A painting has appeared at GCHQ in Cheltenham celebrating the legacy and birthday of late mathematician and pioneer of theoretical computer science, Alan Turing, who has also become the first LGBTQ+ person to appear on a UK banknote.
During WW2, Turing was a vital figure in breaking the German Enigma code which led to the Allied victory over Nazi Germany.
Back in 1936, Turing developed the idea for the Universal Turing Machine which was the basis for the very first computer. He also developed a test for artificial intelligence which is still used today.
The rainbow-coloured canvas is 10 metres by 10 metres and has been created by specialist 3D artist, Joe Hill, in consultation with GCHQ’s Pride network.
The design – which has been revealed in the centre of the GCHQ hub, affectionately nicknamed the Doughnut – features an iconic image of Turing inside ‘drums’ from the British Bombe, the machine used to break the Enigma code.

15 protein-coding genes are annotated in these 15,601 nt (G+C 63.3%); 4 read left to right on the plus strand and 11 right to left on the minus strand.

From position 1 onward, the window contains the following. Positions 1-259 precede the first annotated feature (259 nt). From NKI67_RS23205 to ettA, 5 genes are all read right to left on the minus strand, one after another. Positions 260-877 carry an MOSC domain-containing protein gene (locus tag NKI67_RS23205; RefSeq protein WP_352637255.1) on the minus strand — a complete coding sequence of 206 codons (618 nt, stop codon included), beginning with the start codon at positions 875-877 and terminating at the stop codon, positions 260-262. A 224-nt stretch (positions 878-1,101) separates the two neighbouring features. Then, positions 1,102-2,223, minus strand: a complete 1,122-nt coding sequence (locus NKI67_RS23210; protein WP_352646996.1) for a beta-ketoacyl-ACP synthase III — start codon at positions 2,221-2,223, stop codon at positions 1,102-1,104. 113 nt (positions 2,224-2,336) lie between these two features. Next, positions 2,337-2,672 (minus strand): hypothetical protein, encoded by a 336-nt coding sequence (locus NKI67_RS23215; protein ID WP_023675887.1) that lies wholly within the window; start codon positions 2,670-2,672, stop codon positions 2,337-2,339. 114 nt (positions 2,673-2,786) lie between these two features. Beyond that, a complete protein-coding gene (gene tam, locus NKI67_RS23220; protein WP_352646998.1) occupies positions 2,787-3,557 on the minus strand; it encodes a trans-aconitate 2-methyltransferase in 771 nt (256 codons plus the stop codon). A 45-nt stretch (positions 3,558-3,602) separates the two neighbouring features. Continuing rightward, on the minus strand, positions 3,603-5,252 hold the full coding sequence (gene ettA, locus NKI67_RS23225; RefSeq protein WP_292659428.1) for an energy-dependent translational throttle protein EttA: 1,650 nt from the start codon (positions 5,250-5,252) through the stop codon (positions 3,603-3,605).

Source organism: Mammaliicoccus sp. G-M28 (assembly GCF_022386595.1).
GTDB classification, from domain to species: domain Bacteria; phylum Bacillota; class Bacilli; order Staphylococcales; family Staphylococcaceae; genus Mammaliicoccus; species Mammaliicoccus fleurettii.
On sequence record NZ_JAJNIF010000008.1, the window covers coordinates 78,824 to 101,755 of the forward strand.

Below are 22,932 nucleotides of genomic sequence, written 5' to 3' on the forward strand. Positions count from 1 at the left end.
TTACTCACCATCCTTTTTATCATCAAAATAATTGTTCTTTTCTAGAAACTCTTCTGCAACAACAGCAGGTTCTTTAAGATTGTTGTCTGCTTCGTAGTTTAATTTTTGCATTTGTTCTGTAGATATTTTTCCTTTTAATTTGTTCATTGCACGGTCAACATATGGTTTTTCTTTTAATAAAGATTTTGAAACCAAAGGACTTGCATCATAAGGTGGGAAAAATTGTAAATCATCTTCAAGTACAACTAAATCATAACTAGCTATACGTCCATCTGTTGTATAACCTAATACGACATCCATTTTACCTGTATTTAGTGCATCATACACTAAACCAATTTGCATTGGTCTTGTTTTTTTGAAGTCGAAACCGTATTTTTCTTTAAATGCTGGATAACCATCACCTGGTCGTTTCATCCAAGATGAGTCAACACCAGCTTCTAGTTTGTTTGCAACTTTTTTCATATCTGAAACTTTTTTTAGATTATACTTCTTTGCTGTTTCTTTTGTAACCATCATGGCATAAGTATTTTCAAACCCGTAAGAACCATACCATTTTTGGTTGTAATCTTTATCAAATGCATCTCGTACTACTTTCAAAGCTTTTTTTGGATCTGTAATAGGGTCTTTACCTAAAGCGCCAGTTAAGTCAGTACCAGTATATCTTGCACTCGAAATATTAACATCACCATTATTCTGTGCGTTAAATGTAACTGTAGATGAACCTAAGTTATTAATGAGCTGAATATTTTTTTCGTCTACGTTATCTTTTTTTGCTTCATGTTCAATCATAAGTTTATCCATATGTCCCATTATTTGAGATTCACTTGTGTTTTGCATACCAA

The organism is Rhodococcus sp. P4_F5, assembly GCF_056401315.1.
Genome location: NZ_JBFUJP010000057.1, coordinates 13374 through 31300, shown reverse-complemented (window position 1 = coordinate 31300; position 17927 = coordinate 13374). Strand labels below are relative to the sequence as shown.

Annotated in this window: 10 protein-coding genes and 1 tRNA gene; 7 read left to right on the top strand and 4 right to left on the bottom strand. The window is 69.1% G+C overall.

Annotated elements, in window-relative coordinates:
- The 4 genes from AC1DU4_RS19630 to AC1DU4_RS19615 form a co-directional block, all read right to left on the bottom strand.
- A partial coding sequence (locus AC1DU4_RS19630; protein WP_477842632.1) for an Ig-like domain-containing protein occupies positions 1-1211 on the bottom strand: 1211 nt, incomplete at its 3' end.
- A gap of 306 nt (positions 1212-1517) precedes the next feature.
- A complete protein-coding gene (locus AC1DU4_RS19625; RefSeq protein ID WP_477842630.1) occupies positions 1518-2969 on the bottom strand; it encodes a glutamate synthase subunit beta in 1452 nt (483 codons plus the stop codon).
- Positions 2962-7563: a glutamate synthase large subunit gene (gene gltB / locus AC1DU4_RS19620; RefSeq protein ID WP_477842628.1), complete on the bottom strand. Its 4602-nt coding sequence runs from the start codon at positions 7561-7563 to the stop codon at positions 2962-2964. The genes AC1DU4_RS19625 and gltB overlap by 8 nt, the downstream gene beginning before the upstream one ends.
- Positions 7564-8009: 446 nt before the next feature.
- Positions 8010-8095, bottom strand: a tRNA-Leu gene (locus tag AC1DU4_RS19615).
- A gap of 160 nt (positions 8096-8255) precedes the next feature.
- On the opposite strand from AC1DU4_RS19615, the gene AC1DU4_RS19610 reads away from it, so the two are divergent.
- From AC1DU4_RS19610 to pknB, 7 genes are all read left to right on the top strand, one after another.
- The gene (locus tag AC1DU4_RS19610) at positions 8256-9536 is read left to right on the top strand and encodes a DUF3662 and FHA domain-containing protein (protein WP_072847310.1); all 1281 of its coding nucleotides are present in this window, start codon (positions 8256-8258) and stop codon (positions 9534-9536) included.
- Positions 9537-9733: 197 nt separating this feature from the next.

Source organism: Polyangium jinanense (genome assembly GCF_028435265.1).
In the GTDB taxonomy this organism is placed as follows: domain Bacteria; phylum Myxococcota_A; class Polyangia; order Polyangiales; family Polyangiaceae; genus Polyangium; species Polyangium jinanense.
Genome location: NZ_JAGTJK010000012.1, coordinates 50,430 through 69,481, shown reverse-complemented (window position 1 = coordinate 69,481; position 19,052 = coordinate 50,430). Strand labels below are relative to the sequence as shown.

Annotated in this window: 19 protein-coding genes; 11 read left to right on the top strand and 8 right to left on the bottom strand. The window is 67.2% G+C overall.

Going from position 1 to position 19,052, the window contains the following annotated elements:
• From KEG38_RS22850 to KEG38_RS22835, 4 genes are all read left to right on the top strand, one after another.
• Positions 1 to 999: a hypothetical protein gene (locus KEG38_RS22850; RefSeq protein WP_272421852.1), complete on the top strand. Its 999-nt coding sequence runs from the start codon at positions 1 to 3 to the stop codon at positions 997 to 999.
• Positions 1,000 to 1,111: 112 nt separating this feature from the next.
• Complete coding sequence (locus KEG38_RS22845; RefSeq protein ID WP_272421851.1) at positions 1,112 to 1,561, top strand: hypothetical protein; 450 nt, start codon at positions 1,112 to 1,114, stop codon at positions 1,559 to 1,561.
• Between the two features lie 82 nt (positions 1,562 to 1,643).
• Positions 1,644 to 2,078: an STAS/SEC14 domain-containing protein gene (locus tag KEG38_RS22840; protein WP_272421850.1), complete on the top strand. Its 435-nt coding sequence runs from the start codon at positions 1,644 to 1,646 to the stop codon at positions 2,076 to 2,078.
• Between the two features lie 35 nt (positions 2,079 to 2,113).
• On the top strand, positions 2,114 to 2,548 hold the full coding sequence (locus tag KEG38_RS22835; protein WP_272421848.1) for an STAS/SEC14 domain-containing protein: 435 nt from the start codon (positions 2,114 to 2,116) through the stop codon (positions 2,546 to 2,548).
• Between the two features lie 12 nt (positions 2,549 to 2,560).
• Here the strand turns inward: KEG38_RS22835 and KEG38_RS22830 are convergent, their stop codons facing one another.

The artwork, which also features hidden codes, will be donated to a number of organisations chosen by GCHQ’s Pride network.
GCHQ Director, Sir Jeremy Fleming, said: ‘Alan Turing was a genius who helped to shorten the war and influence the technology that still shapes our lives today. He was embraced for his brilliance but persecuted for being gay.
‘Turing’s legacy reminds us every day that diversity is essential and inclusion is mission critical to our organisation. His appearance on the £50 note is an important moment in ours and this country’s history. Turing was and remains a beacon of hope for all who dare to live and think differently.’